Amy Smith is a graduate student in Disability Studies, a proud graduate of both Partners in Policymaking and the OK Policy Summer Policy Institute, and is currently a research intern at the Oklahoma Institute for Child Advocacy. She lives in Ada with her husband and two of her four children who haven’t flown the coop yet.
In one of the few bright spots in an otherwise frustrating Legislative session, advocates for any number of organizations and causes were increasingly visible at the Capitol and statewide. Teams including Together Oklahoma and Let’s Fix This have mobilized advocates through grassroots coalitions and informational resources while groups such as the Oklahoma Education Association and Oklahoma Public Employees Association make noise at the Capitol. Similarly, disability advocates have become more visible through rallies and helping to pass legislation such as the ABLE Act and the Autism Insurance Reform Act.
Many of those disability advocates, myself included, came to the Capitol via Partners in Policymaking, an international program that teaches adults with disabilities, their family members, and the professionals who work with them the skills to become advocates who promote systems change. In Oklahoma, this nine-month program is operated by the Oklahoma Developmental Disabilities Council. Partners students meet one weekend a month to complete a slate of classes on topics including advocacy and grassroots organizing, special education law, sexuality and relationships, guardianship and alternatives, the state and federal legislative process, serving on boards, leadership development, employment, assistive technology, and navigating state and federal service systems.
“Partners in Policymaking gave me the tools necessary to go beyond being a mother who wants to protect her son to becoming a passionate disability rights advocate who wants to make real and lasting societal changes for everyone.”
In addition, Partners students have homework assignments intended to teach advocacy skills and pull them out of their comfort zones. These assignments range from interviewing one of their state legislators to attending a local board meeting to studying model legislation and presenting group testimony to a mock legislative committee. Each year, state legislators who recognize the importance of Partners in Policymaking and its role in training advocates volunteer their time on a spring Sunday to be a part of this mock committee. Even during this year’s hectic session, there were nine legislators present for legislative testimony!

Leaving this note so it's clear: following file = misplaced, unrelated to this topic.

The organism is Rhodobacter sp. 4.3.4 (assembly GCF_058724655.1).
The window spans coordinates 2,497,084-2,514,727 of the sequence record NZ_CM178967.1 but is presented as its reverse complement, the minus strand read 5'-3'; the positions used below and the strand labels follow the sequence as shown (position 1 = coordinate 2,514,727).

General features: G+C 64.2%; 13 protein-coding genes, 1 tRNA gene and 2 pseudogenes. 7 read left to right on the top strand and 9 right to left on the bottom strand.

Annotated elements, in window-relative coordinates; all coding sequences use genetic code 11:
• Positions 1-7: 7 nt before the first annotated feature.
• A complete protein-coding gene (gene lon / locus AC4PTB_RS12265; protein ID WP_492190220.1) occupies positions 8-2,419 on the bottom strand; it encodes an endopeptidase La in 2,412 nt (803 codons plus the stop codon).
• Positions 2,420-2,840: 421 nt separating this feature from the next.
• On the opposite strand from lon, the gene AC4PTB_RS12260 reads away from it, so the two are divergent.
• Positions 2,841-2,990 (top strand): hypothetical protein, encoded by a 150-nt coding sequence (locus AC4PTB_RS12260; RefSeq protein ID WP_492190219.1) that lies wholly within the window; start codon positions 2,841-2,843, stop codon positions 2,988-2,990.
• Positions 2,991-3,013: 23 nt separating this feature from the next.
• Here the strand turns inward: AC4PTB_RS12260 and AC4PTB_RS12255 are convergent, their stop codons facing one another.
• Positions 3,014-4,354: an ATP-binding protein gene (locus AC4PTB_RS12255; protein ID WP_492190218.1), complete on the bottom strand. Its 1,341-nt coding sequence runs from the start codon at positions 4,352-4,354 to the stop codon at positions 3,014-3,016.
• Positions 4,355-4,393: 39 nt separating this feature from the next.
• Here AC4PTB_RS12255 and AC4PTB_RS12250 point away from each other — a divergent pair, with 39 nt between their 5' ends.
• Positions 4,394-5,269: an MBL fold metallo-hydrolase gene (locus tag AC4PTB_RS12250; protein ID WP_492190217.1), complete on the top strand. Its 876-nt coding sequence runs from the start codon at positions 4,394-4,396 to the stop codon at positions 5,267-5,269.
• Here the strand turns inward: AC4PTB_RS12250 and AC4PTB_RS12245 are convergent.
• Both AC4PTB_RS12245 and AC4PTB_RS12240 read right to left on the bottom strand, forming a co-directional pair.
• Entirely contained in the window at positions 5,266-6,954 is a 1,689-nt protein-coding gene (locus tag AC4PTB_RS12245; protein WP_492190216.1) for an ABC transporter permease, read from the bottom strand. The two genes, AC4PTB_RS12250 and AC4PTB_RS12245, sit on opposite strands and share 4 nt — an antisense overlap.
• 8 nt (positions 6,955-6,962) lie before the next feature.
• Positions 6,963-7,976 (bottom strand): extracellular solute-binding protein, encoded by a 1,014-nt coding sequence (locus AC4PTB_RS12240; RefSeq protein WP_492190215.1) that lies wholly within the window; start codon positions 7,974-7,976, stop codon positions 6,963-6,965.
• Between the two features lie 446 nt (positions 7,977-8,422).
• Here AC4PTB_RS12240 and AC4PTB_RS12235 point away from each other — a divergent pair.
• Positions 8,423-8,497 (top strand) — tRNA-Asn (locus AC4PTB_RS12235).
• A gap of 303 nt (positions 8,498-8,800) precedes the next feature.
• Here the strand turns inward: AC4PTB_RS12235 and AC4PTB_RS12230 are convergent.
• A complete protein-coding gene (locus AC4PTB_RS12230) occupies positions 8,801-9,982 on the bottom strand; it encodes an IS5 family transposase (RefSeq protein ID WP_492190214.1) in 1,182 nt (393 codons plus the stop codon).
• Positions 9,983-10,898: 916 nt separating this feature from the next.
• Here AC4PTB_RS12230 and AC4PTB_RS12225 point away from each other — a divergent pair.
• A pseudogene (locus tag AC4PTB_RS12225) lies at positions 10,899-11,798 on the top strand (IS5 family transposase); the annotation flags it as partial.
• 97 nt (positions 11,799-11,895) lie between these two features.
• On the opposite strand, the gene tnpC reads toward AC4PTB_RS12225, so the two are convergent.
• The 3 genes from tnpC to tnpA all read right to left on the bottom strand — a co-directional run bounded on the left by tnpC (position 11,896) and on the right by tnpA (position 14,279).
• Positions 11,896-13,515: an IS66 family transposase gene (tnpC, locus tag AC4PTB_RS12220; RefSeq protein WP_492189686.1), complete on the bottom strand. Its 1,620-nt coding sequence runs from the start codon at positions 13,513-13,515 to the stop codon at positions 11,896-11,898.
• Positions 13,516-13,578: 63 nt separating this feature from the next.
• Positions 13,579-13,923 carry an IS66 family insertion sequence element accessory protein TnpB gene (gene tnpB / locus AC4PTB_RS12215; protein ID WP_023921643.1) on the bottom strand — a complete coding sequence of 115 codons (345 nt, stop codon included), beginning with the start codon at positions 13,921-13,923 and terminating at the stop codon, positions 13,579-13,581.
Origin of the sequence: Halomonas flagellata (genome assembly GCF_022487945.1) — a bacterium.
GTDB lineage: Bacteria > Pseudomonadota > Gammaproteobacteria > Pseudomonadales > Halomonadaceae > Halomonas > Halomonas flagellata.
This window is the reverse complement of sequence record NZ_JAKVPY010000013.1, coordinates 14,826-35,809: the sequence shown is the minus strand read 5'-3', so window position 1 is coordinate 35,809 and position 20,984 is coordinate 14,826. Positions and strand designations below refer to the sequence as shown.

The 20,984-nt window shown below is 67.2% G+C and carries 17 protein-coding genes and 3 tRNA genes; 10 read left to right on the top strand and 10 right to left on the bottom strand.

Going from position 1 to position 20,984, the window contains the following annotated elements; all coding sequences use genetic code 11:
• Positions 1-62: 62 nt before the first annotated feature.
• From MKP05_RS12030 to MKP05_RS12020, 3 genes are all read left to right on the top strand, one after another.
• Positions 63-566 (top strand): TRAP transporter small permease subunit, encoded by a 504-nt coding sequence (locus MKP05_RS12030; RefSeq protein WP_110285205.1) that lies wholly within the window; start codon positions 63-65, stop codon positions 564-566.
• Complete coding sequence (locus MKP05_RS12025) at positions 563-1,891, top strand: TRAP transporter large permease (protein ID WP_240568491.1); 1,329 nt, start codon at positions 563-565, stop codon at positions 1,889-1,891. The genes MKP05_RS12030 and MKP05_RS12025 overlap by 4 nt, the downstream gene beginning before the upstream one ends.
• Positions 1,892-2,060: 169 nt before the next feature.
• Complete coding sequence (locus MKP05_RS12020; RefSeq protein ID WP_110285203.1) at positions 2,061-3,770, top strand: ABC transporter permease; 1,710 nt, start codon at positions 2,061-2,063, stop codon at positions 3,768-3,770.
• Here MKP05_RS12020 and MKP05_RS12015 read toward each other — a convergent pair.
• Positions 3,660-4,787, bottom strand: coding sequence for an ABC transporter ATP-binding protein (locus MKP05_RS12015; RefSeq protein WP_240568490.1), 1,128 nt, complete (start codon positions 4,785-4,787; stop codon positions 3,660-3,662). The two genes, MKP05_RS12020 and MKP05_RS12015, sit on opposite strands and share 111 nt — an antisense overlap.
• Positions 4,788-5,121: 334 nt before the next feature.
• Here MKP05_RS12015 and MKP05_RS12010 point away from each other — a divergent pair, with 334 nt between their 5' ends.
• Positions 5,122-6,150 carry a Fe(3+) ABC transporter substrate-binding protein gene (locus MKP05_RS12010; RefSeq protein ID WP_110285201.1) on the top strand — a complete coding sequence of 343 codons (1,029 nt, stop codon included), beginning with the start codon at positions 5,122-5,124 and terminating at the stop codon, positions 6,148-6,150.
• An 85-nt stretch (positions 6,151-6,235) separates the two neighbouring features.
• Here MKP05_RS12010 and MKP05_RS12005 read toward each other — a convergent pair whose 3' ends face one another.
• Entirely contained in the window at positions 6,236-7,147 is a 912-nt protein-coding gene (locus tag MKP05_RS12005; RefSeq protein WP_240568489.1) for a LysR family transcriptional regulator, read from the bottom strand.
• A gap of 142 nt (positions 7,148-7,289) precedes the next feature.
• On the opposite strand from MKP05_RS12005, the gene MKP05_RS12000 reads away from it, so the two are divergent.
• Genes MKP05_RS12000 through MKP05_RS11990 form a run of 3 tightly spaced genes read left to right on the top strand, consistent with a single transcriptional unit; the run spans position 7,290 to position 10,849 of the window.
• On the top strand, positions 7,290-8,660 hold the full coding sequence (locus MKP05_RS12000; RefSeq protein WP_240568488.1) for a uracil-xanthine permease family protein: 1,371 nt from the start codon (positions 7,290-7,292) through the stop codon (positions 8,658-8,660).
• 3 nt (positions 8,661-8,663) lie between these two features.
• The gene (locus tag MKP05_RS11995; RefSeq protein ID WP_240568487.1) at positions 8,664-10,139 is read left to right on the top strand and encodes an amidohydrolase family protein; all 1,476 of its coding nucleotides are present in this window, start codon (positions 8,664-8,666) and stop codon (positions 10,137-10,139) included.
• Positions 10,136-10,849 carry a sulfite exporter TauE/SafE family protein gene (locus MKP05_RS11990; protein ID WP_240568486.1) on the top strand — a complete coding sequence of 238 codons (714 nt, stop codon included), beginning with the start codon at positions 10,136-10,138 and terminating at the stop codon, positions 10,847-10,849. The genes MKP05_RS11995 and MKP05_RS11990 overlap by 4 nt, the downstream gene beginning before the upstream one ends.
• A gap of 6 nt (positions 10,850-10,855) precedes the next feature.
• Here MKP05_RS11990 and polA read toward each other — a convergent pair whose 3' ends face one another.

Since 1994, over 350 Oklahoma Partners graduates have become true agents for change through activities such as advocating at the state and federal levels, leading national self-advocacy organizations, teaching disability awareness classes to law enforcement, volunteering as foster parents and guardians, and much more.
That’s all dry information, though. On a personal level, I can tell you that being a Partners graduate is probably the title I’m the proudest of, second only to being a mother. I have four children and my second eldest son has intellectual and developmental disabilities. It’s always been important to me that he enjoys the same human and civil rights as his siblings, and Partners put me as a parent in touch with a group of people who understand this importance. It then gave me the tools necessary to go beyond being a mother who wants to protect her son to becoming a passionate disability rights advocate who wants to make real and lasting societal changes for everyone. I’ve created friendships and alliances through Partners that have changed my life in so many ways, and I’m only getting started. My only regret is that I took the class when my son was seventeen years old and not when he was seven!
I strongly encourage anyone interested to apply. You can learn more about Partners in Policymaking here, and contact Erin Taylor at email@example.com or at (405) 521-4967 to apply. Applications are due the last week of June.